Welcome back to San Diego, “America’s Finest City” and home of the AAOS 2021 Annual Meeting, taking place Aug. 31 to Sept. 3 at the San Diego Convention Center. This year is the fourth time the meeting will be held in San Diego. Because of the pandemic, the timing of the in-person meeting is unusual.
The San Diego Convention Center has been closed since the start of the pandemic and is just beginning to reopen for meetings.
The most prominent feature of the convention center is the Sails Pavilion, featuring Teflon-coated fiberglass “sails” that remind visitors of the sea. The San Diego Naval Base is home of the U.S. Pacific Fleet, one of the largest fleets in the world. The base houses more than 50 ships and employs more than 35,000 sailors and civilian employees. The celebrated naval aircraft carrier, the Midway, is now a floating museum in San Diego Bay.
The Coronado Bridge across San Diego Bay was specifically built to accommodate large naval vessels such as the Midway. The bridge was finished in 1969, and the first person to cross it was California’s then-governor Ronald Reagan.
The landmark Hotel Del Coronado, nicknamed “the Del,” lies just over the bridge. Originally built in 1888 as a Victorian-style beach resort, it is the second-largest wooden building in the United States. Several movies have been filmed at the Del, most notably 1959’s “Some Like It Hot.” L. Frank Baum, creator of “The Wizard of Oz,” was often a guest at the Del and wrote three books in the Oz series while staying at the hotel. He was also credited with designing the large chandeliers in the hotel’s Crown Room.
Because of its climate and ocean location, San Diego, with 70 miles of coastline, is one of the surfing capitals of the world. In the early 1960s, the Beach Boys helped popularize surfing and San Diego. In their 1963 hit “Surfin’ USA,” the Beach Boys mention five San Diego beaches—Del Mar, Trestles, San Onofre, La Jolla, and Swami’s. Swami’s is named after the leader of the Self-Realization Fellowship Ashram that overlooks the beach.
Despite having plenty of coastline, San Diego has an arid climate, and the city has to import 80 to 90 percent of its water supply—more than 160 million gallons a day. Still, San Diego County has more than 5,000 small farms, the largest number of any county in a major metropolitan area. California produces more than 90 percent of the avocados grown in the United States, and 60 percent of those come from San Diego.
Petco Park, home of the San Diego Padres, sits a few blocks from the San Diego Convention Center. The Padres started out as Sacramento’s minor league team in the Pacific Coast League, before moving to Los Angeles and finally San Diego in 1936. The Padres became a Major League expansion team in 1968. San Diego native Ted Williams was the Pacific Coast League team’s star player in the late 1930s, starting his baseball career while still in high school. “Teddy Ballgame,” as he became known, went on to a Hall of Fame career with the Boston Red Sox.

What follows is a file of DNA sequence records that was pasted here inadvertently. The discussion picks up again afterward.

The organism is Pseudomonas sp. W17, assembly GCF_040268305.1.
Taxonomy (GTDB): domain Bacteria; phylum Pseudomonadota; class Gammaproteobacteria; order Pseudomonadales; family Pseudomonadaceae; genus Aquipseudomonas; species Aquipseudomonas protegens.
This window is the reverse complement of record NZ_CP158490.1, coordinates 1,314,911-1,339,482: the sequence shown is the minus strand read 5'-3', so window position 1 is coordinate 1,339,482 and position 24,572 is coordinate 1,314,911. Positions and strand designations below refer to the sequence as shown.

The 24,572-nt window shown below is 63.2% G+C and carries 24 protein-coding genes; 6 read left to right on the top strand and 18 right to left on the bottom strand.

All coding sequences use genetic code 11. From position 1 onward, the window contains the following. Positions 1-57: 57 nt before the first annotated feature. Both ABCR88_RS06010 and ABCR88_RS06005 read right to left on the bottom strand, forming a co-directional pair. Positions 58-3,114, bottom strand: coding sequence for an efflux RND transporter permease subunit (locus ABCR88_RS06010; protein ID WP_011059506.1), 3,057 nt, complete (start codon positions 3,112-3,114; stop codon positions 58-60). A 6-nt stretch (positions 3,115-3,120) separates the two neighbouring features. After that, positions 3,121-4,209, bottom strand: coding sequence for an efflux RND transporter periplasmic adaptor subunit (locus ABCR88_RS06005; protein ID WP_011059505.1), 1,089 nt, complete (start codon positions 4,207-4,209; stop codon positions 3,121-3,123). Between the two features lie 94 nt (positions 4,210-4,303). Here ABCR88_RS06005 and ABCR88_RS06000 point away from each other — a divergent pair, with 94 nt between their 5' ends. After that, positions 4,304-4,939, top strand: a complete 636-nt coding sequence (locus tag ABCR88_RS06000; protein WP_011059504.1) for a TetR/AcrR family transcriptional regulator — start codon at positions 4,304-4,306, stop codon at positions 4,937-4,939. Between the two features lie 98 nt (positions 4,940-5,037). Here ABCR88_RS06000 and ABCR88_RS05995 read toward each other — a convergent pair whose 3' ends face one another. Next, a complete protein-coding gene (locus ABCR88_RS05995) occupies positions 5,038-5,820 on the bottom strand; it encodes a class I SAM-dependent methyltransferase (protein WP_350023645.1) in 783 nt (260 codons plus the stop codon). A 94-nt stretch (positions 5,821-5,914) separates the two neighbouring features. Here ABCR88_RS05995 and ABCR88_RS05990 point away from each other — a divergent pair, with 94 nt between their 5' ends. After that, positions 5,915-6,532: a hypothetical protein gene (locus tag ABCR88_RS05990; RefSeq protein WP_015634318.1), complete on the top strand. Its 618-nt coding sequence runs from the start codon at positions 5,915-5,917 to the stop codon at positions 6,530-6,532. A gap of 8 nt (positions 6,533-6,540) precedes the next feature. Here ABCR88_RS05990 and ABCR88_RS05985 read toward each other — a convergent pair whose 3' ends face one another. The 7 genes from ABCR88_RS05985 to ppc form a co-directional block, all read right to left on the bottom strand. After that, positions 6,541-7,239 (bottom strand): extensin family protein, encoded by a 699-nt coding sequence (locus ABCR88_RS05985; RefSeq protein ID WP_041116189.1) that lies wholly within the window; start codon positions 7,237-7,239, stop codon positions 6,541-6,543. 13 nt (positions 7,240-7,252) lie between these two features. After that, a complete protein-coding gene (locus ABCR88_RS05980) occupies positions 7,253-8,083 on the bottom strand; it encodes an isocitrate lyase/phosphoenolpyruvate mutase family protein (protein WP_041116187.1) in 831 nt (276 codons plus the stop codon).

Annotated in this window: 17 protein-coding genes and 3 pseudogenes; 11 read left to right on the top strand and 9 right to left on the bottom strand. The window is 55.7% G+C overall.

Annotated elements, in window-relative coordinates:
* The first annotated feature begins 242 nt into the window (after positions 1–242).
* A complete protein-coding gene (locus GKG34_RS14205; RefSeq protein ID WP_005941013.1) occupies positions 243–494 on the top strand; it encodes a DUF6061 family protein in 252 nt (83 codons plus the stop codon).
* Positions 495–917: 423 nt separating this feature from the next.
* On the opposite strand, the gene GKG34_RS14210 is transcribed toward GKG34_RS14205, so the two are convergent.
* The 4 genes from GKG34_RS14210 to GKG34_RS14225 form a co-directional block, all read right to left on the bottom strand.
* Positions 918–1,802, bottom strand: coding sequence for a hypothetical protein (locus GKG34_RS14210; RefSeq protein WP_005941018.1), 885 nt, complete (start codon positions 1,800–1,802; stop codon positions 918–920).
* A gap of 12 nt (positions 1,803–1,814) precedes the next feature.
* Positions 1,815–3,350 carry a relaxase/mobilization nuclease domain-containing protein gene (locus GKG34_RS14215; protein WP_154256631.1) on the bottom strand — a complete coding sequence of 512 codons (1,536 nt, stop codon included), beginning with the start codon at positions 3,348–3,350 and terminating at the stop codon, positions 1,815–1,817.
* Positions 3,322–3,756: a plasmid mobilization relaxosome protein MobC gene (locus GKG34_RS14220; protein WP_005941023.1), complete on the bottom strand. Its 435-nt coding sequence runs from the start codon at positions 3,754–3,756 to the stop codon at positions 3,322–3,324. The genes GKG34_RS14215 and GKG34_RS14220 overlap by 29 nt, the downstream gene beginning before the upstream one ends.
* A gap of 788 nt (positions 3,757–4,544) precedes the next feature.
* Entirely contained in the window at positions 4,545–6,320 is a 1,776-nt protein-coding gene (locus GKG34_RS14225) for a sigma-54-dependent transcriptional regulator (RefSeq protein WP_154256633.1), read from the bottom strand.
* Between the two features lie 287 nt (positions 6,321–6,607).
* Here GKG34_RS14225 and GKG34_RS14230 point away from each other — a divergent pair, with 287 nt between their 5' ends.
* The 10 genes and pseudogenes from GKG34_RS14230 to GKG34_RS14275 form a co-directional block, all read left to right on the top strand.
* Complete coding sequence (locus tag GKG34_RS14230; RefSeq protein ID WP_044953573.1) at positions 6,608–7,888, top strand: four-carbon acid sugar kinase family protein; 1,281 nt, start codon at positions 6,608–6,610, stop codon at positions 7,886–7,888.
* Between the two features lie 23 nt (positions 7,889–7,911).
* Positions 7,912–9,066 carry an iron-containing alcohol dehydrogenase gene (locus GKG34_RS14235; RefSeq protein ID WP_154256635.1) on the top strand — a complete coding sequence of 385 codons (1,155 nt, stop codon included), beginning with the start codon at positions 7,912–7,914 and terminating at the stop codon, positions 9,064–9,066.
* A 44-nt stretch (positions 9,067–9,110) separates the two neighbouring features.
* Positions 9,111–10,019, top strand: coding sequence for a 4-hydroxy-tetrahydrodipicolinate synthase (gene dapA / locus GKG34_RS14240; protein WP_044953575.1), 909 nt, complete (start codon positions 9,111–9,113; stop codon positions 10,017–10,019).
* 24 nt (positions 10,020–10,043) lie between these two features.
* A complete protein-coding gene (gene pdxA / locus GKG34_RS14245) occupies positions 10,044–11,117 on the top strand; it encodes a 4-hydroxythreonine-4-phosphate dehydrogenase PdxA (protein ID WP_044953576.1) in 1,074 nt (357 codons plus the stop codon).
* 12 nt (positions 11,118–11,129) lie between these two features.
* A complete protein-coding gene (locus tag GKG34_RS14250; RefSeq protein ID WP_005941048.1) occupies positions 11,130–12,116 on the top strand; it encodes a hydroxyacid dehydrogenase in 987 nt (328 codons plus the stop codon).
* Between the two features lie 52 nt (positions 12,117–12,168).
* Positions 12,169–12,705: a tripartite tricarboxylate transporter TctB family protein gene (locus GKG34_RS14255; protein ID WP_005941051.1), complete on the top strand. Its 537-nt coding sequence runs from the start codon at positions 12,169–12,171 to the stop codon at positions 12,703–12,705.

Speaking of sports, Torrey Pines Golf Course in La Jolla regularly hosts stops on the PGA tour. La Jolla, Spanish for “the jewel,” is located in the northern part of San Diego and is surrounded on three sides by ocean bluffs. The course, famous for its Pacific Ocean views, is named after a rare species of coastal pine tree found only in San Diego and one other small island off the Santa Barbara coast. There are only 2,000 Torrey pines in existence.
The San Diego Zoo in Balboa Park is home to more than 3,600 animals from more than 600 species. For 23 years, the zoo’s main attractions were giant pandas borrowed from China. During that time, six panda cubs were born at the zoo. Bai Yun, the family’s matriarch, and her remaining cub were returned to China in 2019.
Sea lions and California seals are nowhere near as exotic as pandas but are often seen off the coast in La Jolla. They swim and congregate at beaches such as La Jolla Cove and the Children’s Pool.
La Jolla is also home to the University of California San Diego and the Scripps Institute of Oceanography. Among La Jolla’s famous residents was Jonas Salk, who developed the polio vaccine in 1955. The namesake Salk Institute for Biological Studies was built in 1963 on land donated by the city of San Diego. Six Nobel Prize laureates have served on the Salk Institute faculty, including Francis Crick, co-discoverer of the DNA molecule.
But La Jolla’s most famous resident was arguably Theodore Seuss Geisel, better known as Dr. Seuss. Dr. Seuss moved to La Jolla after World War II and wrote several of his famous children’s books while living there.
There is much to know about and much to see in San Diego. Enjoy the meeting, but take some time to enjoy the city, too.
Stuart J. Fischer, MD, FAAOS, is an orthopaedic surgeon in private practice in Summit, N.J., and the author of 100 Questions and Answers About Hip Replacement. Dr. Fischer serves on the AAOS Membership Council, Board of Councilors, and Committee on Evidence-Based Quality and Value. He was the editor of OrthoInfo from 2010–2021 and served on the Editorial Board of AAOS Now from 2008–2020.